Tibetan Buddhism

  • World Cup 2010 Paid Member

    Back in 2007, three years before professional soccer teams were set to descend on South Africa's cities, 2010 World Cup fever was already taking hold. In Cape Town, where I was living at the time, billboards, posters, and television ads encouraged South Africans to keep the cities clean and safe in preparation for their 2010 visitors and hotels and restaurants had begun remodeling in anticipation of the hordes of fans. It will be the first World Cup to be held on the African continent, and South Africa—whose political, social, and financial troubles are well documented—has a lot riding on the month-long event. Now, two days before the ref's whistle signals the start of the first game between South Africa and Mexico, World Cup madness has reached a hysterical pitch—both within the host country and in the far-flung corners of the globe. More »
  • Saving the world one punk badge at a time Paid Member

    A little grassroots non-profit art project named BuddhaBadges was recently brought to my attention by John of the blog ZenDirtZenDust.  Wonderful in its simplicity and with some solid artistic design behind it, Buddhabadges sells one-inch Buddhist punk badges over the web for a dollar a piece to help raise money for a rotating roster of respectable charities.   Ninety percent of their sales are donated, with the remaining ten percent going towards materials to make more badges. More »
  • "The Buddha's actually right here..." Paid Member

    Here's Reggie Ray on Facebook: You read these books on Tibetan Buddhism, and it’s very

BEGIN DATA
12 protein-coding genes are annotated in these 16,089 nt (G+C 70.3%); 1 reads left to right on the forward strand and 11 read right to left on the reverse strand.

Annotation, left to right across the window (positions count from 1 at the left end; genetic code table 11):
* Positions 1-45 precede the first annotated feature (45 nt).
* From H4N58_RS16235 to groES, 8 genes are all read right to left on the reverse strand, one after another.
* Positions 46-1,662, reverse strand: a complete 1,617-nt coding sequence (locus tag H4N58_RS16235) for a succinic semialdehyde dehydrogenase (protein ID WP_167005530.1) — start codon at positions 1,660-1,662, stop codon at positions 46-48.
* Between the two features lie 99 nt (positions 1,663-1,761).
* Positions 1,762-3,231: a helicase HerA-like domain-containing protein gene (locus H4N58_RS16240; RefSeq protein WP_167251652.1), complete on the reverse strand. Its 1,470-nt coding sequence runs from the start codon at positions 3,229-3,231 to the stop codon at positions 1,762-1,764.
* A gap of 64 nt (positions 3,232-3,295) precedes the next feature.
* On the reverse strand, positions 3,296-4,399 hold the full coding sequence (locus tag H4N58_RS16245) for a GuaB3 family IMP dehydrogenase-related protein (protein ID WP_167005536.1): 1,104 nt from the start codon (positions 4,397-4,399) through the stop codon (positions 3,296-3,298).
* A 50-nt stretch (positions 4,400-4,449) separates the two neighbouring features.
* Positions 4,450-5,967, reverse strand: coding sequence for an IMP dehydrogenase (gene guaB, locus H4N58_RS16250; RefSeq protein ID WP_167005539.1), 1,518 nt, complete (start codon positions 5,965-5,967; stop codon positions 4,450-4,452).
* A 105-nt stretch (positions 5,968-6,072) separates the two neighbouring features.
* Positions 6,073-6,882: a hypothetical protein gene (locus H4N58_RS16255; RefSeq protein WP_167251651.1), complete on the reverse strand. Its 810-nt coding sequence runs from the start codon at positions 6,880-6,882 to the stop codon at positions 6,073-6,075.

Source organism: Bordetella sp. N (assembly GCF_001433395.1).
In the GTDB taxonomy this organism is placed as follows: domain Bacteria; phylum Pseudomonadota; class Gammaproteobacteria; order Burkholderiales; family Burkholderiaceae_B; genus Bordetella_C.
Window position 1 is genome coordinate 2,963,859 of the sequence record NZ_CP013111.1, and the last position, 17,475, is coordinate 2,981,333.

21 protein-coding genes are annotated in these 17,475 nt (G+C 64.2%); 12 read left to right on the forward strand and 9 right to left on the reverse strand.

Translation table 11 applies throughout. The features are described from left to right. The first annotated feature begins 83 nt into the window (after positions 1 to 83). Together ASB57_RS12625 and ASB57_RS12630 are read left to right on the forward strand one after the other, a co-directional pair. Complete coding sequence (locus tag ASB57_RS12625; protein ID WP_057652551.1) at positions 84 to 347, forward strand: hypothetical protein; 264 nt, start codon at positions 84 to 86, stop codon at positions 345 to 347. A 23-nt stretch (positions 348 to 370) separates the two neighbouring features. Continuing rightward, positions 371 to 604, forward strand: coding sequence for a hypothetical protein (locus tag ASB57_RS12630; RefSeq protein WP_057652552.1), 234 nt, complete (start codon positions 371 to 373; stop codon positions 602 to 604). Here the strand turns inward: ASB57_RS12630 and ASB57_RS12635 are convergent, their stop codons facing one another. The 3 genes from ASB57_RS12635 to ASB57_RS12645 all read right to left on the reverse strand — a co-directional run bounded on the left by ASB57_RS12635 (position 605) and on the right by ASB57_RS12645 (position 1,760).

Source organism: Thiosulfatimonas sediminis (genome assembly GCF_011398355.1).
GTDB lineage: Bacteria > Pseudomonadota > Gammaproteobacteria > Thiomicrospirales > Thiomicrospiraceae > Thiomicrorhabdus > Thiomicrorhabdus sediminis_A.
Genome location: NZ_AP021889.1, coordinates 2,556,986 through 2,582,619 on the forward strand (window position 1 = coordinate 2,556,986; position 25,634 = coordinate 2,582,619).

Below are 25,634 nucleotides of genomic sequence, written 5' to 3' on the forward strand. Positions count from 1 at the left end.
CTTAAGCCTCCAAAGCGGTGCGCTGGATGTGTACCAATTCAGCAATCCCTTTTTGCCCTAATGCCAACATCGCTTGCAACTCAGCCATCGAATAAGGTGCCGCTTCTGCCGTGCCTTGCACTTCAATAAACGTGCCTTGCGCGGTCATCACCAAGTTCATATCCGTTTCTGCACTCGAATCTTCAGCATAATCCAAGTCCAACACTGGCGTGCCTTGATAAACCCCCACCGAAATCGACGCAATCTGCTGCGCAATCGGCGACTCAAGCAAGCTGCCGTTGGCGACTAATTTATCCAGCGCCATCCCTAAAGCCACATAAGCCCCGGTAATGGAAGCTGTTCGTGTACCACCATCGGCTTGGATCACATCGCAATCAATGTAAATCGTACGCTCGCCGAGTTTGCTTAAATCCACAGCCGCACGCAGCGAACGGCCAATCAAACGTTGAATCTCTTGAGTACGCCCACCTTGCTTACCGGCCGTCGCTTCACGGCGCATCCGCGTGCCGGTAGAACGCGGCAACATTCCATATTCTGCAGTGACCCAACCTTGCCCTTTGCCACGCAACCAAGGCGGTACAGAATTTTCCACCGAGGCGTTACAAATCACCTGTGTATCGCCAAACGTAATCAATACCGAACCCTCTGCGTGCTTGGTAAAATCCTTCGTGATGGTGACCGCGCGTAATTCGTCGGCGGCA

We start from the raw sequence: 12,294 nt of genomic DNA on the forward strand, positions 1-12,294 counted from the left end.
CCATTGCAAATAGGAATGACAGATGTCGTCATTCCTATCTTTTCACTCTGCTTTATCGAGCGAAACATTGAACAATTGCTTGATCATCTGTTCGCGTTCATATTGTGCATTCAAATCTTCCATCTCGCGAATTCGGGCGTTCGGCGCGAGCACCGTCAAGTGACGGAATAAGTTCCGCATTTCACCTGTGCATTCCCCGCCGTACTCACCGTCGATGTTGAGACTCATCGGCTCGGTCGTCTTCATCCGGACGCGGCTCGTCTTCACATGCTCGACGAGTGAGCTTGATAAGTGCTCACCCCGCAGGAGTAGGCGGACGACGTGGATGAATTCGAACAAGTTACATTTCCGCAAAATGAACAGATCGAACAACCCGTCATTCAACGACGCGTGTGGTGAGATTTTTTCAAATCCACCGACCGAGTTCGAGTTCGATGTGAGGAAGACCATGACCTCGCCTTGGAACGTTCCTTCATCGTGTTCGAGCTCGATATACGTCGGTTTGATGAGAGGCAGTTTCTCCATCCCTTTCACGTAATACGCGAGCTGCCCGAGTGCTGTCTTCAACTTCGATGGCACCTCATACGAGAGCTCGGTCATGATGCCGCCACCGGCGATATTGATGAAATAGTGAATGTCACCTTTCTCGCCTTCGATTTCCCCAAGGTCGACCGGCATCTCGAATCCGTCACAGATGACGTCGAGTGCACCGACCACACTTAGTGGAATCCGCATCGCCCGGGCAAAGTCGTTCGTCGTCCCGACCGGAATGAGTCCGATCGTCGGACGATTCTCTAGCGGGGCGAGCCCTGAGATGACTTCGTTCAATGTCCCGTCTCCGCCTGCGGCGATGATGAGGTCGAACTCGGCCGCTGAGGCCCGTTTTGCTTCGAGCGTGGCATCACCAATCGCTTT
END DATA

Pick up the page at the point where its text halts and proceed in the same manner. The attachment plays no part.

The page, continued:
complicated. Has anyone read any
 of those books? They’re very 
complicated. There are a lot of
 stages and paths and different levels, and sometimes you become completely
...confused. Eventually you begin to 
feel that the Buddha’s way up there you can barely see the top of the ladder—and it’s very important to remember that actually that’s a metaphor, and the Buddha’s actually right here. The closer we come to our own heart, the more we have gone through what they’re talking about. More »
  • Judy Lief on Absolute and Relative Bodhichitta Paid Member

    We're very lucky to have Acharya Judy Lief writing commentary on the lojong (mind-training) slogans at tricycle.com. As she writes in her introduction to Chogyam Trungpa Rinpoche's classic Training the Mind, "Through slogan practice, we begin to realize that our habitual tendency, even in our smallest gestures, is one of self-centeredness." She also writes that the slogans "form a loop in which nothing is excluded." The playful and sometimes ironic tone of the slogans should not fool us: Lojong is a complete path of practice all on its own. She has a new post up today discussing absolute and relative bodhichitta, in which she writes: More »
  • English Translation of the Dalai Lama/Chinese Citizens Twitter Talk Paid Member

    The New York Review of Books posted the May 21 Twitter conversation between the Dalai Lama and Chinese citizens in its entirety. Perry Link translated the dialogue and explains how such an event was able to take place. So how did Wang Lixiong do it? First he asked representatives of the Dalai Lama, who is on a tour of the U.S., for an hour of time in which the Tibetan religious leader might answer questions from Chinese citizens. The Dalai Lama agreed to use the hour of 8 to 9 a.m. (EST) on May 21 for this purpose. Wang then arranged to open a Twitter page beginning on May 17 at 10:30 a.m. (Beijing time), onto which Chinese Web users could pose questions. More »
  • Celebrating the Return of Khyentse Rinpoche Paid Member

    I am very happy to help spread the news about Dilgo Khyentse Yangsi Rinpoche's first visit to the United States this August.  This trip will both serve as a commemoration of the life of Kyabje Dilgo Khyentse Rinpoche (1910-1991) on the one-hundredth anniversary of his birth as well as a welcoming of his current incarnation, Khyentse Yangsi, to the United States.  May it be the first of many! More »